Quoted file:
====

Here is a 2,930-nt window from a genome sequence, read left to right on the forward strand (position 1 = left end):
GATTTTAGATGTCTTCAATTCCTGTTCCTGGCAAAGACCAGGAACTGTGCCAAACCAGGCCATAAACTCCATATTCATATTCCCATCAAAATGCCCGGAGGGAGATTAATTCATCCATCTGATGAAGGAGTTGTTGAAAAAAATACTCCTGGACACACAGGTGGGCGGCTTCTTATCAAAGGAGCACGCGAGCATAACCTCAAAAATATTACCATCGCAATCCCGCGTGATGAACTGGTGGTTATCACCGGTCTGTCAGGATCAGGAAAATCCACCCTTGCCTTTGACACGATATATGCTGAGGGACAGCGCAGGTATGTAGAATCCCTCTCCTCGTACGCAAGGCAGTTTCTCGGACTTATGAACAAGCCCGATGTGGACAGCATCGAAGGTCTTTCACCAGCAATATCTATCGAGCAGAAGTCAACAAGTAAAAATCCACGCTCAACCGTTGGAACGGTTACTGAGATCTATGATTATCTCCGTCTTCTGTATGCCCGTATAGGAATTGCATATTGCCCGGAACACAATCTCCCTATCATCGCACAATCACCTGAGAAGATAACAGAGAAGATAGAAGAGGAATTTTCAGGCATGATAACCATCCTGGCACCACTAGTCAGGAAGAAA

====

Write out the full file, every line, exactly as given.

Here is a 2,930-nt window from a genome sequence, read left to right on the forward strand (position 1 = left end):
GATTTTAGATGTCTTCAATTCCTGTTCCTGGCAAAGACCAGGAACTGTGCCAAACCAGGCCATAAACTCCATATTCATATTCCCATCAAAATGCCCGGAGGGAGATTAATTCATCCATCTGATGAAGGAGTTGTTGAAAAAAATACTCCTGGACACACAGGTGGGCGGCTTCTTATCAAAGGAGCACGCGAGCATAACCTCAAAAATATTACCATCGCAATCCCGCGTGATGAACTGGTGGTTATCACCGGTCTGTCAGGATCAGGAAAATCCACCCTTGCCTTTGACACGATATATGCTGAGGGACAGCGCAGGTATGTAGAATCCCTCTCCTCGTACGCAAGGCAGTTTCTCGGACTTATGAACAAGCCCGATGTGGACAGCATCGAAGGTCTTTCACCAGCAATATCTATCGAGCAGAAGTCAACAAGTAAAAATCCACGCTCAACCGTTGGAACGGTTACTGAGATCTATGATTATCTCCGTCTTCTGTATGCCCGTATAGGAATTGCATATTGCCCGGAACACAATCTCCCTATCATCGCACAATCACCTGAGAAGATAACAGAGAAGATAGAAGAGGAATTTTCAGGCATGATAACCATCCTGGCACCACTAGTCAGGAAGAAA